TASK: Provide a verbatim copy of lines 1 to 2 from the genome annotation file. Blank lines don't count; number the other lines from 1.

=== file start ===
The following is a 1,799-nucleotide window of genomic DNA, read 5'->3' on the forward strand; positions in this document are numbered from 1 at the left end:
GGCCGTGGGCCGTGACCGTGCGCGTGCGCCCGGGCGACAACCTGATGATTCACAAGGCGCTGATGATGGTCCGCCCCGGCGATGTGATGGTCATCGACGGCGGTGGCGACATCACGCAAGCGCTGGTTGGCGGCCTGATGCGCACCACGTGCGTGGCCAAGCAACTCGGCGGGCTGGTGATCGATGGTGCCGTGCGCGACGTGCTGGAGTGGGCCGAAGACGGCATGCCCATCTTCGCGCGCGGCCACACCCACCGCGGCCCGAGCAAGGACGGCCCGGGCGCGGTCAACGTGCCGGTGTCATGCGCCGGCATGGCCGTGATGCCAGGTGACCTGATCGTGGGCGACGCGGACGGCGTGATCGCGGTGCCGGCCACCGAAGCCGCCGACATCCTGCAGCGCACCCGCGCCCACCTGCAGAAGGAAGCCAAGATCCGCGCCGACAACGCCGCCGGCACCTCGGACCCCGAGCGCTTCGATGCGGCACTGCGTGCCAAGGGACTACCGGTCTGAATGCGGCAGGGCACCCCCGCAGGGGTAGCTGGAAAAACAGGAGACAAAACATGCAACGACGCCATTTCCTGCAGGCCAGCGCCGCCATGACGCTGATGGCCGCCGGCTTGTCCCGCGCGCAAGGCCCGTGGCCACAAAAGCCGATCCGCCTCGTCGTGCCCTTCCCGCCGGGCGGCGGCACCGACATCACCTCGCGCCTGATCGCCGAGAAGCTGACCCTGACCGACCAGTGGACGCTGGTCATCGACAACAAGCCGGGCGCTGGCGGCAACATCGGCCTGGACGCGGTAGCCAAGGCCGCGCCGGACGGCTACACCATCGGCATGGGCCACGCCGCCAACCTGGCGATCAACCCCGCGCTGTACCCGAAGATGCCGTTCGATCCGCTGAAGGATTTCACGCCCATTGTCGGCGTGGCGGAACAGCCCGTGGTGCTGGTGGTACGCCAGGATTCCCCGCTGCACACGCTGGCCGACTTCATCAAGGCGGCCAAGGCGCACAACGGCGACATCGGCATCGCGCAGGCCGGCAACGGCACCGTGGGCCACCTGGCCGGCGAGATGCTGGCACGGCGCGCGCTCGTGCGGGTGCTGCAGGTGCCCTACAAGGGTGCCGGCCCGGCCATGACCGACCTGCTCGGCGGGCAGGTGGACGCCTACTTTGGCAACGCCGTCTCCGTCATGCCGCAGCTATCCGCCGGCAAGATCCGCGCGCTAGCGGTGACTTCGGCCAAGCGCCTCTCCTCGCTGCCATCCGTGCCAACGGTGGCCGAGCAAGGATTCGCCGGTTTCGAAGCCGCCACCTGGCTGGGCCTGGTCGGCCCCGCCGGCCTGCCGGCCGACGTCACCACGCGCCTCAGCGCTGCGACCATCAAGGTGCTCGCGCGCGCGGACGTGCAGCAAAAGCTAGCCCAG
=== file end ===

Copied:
The following is a 1,799-nucleotide window of genomic DNA, read 5'->3' on the forward strand; positions in this document are numbered from 1 at the left end:
GGCCGTGGGCCGTGACCGTGCGCGTGCGCCCGGGCGACAACCTGATGATTCACAAGGCGCTGATGATGGTCCGCCCCGGCGATGTGATGGTCATCGACGGCGGTGGCGACATCACGCAAGCGCTGGTTGGCGGCCTGATGCGCACCACGTGCGTGGCCAAGCAACTCGGCGGGCTGGTGATCGATGGTGCCGTGCGCGACGTGCTGGAGTGGGCCGAAGACGGCATGCCCATCTTCGCGCGCGGCCACACCCACCGCGGCCCGAGCAAGGACGGCCCGGGCGCGGTCAACGTGCCGGTGTCATGCGCCGGCATGGCCGTGATGCCAGGTGACCTGATCGTGGGCGACGCGGACGGCGTGATCGCGGTGCCGGCCACCGAAGCCGCCGACATCCTGCAGCGCACCCGCGCCCACCTGCAGAAGGAAGCCAAGATCCGCGCCGACAACGCCGCCGGCACCTCGGACCCCGAGCGCTTCGATGCGGCACTGCGTGCCAAGGGACTACCGGTCTGAATGCGGCAGGGCACCCCCGCAGGGGTAGCTGGAAAAACAGGAGACAAAACATGCAACGACGCCATTTCCTGCAGGCCAGCGCCGCCATGACGCTGATGGCCGCCGGCTTGTCCCGCGCGCAAGGCCCGTGGCCACAAAAGCCGATCCGCCTCGTCGTGCCCTTCCCGCCGGGCGGCGGCACCGACATCACCTCGCGCCTGATCGCCGAGAAGCTGACCCTGACCGACCAGTGGACGCTGGTCATCGACAACAAGCCGGGCGCTGGCGGCAACATCGGCCTGGACGCGGTAGCCAAGGCCGCGCCGGACGGCTACACCATCGGCATGGGCCACGCCGCCAACCTGGCGATCAACCCCGCGCTGTACCCGAAGATGCCGTTCGATCCGCTGAAGGATTTCACGCCCATTGTCGGCGTGGCGGAACAGCCCGTGGTGCTGGTGGTACGCCAGGATTCCCCGCTGCACACGCTGGCCGACTTCATCAAGGCGGCCAAGGCGCACAACGGCGACATCGGCATCGCGCAGGCCGGCAACGGCACCGTGGGCCACCTGGCCGGCGAGATGCTGGCACGGCGCGCGCTCGTGCGGGTGCTGCAGGTGCCCTACAAGGGTGCCGGCCCGGCCATGACCGACCTGCTCGGCGGGCAGGTGGACGCCTACTTTGGCAACGCCGTCTCCGTCATGCCGCAGCTATCCGCCGGCAAGATCCGCGCGCTAGCGGTGACTTCGGCCAAGCGCCTCTCCTCGCTGCCATCCGTGCCAACGGTGGCCGAGCAAGGATTCGCCGGTTTCGAAGCCGCCACCTGGCTGGGCCTGGTCGGCCCCGCCGGCCTGCCGGCCGACGTCACCACGCGCCTCAGCGCTGCGACCATCAAGGTGCTCGCGCGCGCGGACGTGCAGCAAAAGCTAGCCCAG